What does Alton Towers’ ‘human error’ finding mean for the future of theme parks?
Alton Towers has revealed that it was human error that caused the collision of its Smiler ride, which left two women needing their legs amputated and others injured.
While the findings defend the safety mechanisms of the ride itself, they throw into question the dangers of human manual involvement with high-speed rides. Merlin Entertainment, which owns the Alton Towers theme park, stated that a “ride shutdown message was misunderstood by staff, so the system was manually restarted, overriding the control system without safety protocols being followed correctly”.
While Merlin reported significantly lower visitor numbers for Alton Towers since the widely reported crash, the long term impact on the industry as a whole remains to be seen. With human error leading to such disastrous consequences, it would be interesting to observe how Chessington, Thorpe Park and the like react. This will also affect carnival rides, as they are even more reliant on human operation, and much less likely to be as stringently regulated as their larger counterparts.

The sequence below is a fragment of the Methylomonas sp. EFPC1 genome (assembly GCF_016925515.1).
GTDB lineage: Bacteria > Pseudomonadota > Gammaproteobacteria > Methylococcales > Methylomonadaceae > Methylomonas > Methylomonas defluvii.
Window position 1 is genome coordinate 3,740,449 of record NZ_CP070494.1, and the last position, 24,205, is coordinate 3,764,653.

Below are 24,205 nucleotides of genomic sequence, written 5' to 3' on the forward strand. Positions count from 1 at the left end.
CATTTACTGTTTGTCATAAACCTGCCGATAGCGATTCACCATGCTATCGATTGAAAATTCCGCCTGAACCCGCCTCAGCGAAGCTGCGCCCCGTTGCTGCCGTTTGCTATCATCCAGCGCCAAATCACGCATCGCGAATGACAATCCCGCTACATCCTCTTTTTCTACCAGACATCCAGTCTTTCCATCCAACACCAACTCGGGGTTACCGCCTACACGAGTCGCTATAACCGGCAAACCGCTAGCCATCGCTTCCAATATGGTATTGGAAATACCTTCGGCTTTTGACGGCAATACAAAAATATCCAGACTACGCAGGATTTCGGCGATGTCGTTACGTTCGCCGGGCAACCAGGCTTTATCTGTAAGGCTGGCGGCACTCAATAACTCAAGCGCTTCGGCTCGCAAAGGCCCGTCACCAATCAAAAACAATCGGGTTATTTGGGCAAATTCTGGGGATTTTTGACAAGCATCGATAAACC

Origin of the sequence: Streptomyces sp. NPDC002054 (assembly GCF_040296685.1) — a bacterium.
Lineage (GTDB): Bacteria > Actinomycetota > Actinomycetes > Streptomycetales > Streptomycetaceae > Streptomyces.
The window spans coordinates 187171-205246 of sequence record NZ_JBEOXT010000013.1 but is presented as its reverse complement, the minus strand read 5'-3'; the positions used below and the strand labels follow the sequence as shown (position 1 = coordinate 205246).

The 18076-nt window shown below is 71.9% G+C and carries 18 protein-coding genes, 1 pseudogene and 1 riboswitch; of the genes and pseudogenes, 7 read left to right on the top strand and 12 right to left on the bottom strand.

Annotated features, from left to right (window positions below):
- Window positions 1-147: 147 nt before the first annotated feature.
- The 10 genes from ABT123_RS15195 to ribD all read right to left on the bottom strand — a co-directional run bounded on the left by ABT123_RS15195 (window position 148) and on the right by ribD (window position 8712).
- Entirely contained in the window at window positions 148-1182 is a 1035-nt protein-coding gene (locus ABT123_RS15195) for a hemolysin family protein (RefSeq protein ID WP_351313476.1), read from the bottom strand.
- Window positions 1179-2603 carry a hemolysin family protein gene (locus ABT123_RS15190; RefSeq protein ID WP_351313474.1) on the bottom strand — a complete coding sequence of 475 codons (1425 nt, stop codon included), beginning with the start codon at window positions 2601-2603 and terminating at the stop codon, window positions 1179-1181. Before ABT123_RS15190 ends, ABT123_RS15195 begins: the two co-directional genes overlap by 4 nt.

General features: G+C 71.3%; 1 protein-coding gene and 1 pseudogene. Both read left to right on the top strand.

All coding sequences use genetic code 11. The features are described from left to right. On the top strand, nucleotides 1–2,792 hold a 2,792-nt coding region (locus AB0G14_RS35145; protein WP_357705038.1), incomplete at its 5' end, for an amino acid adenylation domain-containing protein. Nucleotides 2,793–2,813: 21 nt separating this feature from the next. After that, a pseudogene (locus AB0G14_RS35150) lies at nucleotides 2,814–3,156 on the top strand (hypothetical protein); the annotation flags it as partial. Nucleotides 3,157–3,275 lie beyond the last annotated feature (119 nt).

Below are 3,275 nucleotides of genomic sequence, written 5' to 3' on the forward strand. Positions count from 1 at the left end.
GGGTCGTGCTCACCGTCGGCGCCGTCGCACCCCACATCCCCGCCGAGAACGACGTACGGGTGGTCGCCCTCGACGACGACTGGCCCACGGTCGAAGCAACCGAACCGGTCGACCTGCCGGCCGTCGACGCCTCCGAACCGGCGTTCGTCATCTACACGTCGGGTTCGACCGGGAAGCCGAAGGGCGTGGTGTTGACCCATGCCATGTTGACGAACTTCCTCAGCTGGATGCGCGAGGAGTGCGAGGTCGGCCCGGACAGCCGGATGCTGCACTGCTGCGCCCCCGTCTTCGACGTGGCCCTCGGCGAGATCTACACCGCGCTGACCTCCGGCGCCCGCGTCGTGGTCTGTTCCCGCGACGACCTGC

Of course, Alton Towers – along with other theme parks – rely on their adrenaline pumping scare factor. However, the safety net has always been that while being thrown about at high speed, you are ultimately in good hands. When that is called into question, the white-knuckle ride providers find themselves with a serious reputational headache.